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Carlos B. Lopez, Constable

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Bruce Elfant

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Constable's Notebook - January 2009

The year 2008 began in the midst of an historic and unpredictable presidential campaign. It came to a close with the election of a new president who will face the most severe economic crisis since the Great Depression. While we cannot predict what 2009 will bring, hopefully the recession will be less severe than expected. Assisting certain industries and providing an economic stimulus will help put more money (borrowed from foreign countries) back into the economy but simply treating the symptoms of a faltering economy will not be sufficient. That would be like taking aspirin to treat cancer. For a recovering economy to be able to sustain itself, we will have to lower our costs of doing business as a nation. We must become more energy independent, lower health care costs, reform the financial sector, better educate students to compete globally and manufacture more competitive products.

Abuses such as those in the financial sector that have cheated millions of Americans out of their homes, life savings and jobs must be curbed. Credit card companies should not be allowed to charge exorbitant interest rates and solicit to people they know will get behind in their payments. Pharmaceutical companies should not be shielded from competition that currently enables them to charge the highest prices for prescription drugs here in the United States. And the federal government should not pay wealthy farmers to not grow crops.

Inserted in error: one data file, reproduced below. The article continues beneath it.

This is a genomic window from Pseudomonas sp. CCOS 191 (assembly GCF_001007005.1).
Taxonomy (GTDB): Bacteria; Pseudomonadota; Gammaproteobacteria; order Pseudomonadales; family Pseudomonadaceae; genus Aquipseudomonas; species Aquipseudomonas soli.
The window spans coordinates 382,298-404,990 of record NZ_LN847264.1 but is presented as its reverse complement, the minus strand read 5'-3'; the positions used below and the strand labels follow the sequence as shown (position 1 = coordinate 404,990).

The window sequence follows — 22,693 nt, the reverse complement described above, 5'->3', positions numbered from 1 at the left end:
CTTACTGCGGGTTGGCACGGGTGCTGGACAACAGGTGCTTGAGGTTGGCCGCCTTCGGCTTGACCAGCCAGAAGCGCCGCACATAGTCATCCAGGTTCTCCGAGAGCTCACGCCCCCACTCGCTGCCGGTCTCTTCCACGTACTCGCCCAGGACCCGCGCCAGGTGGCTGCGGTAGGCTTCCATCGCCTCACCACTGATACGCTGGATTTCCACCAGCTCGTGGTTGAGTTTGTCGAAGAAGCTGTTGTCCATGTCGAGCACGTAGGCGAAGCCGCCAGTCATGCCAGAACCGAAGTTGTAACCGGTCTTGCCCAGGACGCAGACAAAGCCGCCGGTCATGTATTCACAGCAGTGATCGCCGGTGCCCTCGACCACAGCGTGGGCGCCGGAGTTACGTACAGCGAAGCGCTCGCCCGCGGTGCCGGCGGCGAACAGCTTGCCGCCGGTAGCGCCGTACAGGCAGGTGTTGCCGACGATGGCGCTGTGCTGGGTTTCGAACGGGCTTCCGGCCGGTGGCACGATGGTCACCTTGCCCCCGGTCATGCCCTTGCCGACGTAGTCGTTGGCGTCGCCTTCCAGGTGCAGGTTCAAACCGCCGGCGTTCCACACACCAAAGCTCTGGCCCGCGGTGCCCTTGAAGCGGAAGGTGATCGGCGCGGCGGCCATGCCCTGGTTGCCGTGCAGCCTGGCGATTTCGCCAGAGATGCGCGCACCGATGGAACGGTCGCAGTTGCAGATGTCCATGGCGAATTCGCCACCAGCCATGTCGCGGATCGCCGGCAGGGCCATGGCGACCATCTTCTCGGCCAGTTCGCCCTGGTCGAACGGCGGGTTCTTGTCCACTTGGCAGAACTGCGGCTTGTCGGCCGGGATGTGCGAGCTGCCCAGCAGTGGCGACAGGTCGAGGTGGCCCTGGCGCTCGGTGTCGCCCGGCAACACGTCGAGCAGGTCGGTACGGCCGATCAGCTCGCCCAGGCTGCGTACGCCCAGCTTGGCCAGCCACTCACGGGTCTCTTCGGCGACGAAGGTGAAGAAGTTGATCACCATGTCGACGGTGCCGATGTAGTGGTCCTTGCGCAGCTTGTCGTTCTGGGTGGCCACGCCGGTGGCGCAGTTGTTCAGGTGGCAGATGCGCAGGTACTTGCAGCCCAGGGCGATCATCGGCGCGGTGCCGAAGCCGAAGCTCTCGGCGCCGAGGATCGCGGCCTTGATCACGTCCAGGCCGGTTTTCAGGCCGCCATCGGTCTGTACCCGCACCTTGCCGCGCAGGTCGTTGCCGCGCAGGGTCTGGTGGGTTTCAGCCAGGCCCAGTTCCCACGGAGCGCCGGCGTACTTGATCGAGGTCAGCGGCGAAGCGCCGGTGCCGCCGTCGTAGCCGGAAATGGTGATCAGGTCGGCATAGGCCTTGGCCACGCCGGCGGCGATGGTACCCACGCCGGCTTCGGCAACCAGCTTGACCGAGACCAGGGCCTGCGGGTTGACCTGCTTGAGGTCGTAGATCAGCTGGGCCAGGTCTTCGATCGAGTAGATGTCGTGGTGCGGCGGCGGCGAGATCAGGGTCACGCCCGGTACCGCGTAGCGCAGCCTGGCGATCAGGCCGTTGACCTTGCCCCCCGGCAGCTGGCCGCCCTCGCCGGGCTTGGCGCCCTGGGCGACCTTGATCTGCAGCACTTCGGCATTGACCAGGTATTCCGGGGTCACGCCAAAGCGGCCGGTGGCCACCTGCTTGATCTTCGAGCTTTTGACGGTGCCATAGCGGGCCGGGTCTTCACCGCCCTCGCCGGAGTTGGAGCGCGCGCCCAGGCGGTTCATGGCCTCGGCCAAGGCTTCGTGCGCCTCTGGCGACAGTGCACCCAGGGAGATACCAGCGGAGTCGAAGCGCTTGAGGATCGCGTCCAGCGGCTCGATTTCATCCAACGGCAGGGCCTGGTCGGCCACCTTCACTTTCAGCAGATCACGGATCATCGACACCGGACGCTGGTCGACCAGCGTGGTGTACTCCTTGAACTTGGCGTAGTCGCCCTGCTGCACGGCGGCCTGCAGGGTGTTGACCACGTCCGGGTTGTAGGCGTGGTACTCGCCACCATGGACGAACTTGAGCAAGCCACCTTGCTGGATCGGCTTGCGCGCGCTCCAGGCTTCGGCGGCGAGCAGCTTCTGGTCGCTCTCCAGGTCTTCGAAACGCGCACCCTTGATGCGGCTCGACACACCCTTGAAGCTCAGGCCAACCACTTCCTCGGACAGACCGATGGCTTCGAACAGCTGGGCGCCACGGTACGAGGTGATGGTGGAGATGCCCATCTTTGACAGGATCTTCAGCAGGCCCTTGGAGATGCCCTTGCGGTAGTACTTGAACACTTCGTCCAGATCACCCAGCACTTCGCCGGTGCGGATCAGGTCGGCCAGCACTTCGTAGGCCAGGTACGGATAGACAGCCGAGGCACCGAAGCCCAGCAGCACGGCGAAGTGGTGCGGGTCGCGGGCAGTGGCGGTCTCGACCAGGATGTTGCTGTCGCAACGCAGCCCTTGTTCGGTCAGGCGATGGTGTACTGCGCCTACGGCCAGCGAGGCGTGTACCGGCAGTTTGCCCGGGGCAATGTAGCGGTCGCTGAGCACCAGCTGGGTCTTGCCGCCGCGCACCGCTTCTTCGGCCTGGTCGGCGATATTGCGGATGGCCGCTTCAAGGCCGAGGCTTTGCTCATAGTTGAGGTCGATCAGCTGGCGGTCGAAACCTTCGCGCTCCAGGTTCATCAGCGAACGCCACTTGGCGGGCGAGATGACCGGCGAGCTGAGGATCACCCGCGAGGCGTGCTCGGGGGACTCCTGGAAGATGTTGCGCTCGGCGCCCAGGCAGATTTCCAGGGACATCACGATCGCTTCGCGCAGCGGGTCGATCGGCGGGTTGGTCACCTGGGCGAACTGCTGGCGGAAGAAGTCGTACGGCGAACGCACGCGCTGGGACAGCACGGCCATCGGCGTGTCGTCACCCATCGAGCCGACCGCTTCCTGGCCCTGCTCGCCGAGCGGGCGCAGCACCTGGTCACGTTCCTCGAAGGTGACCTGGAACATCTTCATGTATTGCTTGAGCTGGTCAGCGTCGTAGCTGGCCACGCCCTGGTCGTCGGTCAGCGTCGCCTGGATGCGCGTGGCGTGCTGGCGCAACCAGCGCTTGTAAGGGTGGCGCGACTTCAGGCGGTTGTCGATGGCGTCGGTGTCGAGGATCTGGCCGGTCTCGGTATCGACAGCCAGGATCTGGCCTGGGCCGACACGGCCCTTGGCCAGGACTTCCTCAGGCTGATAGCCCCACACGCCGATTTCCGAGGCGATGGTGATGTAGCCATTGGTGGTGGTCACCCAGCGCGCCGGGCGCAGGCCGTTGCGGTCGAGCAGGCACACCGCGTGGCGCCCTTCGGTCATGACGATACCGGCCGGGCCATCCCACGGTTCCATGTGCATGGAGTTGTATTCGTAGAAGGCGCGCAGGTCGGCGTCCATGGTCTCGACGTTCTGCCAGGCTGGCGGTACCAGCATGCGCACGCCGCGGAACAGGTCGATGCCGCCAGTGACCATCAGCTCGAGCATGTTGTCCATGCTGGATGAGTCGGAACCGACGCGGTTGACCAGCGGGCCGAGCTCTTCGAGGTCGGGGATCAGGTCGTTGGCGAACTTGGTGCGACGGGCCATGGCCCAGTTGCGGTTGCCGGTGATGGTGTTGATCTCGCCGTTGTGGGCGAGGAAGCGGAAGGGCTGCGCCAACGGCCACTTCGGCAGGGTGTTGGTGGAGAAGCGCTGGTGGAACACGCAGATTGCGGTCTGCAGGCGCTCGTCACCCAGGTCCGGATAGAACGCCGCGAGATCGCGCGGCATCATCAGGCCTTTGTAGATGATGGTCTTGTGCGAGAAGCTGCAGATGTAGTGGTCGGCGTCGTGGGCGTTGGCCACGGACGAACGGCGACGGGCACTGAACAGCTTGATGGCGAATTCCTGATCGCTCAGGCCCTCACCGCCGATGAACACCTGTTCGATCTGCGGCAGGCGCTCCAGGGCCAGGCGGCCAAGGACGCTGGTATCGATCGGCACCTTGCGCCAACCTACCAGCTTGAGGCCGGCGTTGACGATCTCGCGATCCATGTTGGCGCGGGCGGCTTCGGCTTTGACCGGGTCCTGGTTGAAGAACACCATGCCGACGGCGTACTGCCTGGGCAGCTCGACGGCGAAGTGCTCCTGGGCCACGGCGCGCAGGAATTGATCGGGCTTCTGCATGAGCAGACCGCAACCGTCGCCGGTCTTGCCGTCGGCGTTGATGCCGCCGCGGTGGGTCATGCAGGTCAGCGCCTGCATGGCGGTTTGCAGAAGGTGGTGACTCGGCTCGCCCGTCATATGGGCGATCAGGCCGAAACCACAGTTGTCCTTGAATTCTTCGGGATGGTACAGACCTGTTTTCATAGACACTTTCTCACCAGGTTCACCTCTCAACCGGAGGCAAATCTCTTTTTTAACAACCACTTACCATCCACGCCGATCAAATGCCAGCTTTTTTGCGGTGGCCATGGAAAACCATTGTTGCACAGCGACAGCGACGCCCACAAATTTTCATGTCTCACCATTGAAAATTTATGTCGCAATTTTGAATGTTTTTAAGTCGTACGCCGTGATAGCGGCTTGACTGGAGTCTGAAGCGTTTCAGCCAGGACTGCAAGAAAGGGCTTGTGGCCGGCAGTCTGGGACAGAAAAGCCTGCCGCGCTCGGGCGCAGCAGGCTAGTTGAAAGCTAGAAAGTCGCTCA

But not all blame rests with government and corporations. Too many Americans buy homes, cars and other products they cannot afford and too few have managed to set aside savings for hard times. When we buy foreign products, we are shifting wealth to foreign countries. As the most obese nation in the industrialized world, American productivity is less than that of many other nations while our costs to treat diabetes, cancer, etc. are much higher. Our “throwaway” society requires more landfills, wastes limited recyclable resources and creates dangerous and costly environmental hazards. All these things that make it more expensive to manufacture products and deliver services can no longer be sustained if we want to remain competitive with other nations.

President Kennedy said when he announced that the United States would send a man to the moon, “We do not do these things because they are easy but because they are hard.” Restructuring our economy, developing new technologies, reducing consumption and producing more marketable products will also be hard, but previous generations of Americans have conquered far more difficult challenges. Our shift from a primarily agrarian to an industrial society in the 1800’s was painful, but Americans sacrificed, moved to new locations, learned new trades, created new technologies and emerged as the industrial envy of the World. Future generations of Americans are counting on our government and its citizens to once again do the hard thing and prepare our nation to be competitive and prosperous for the next century.



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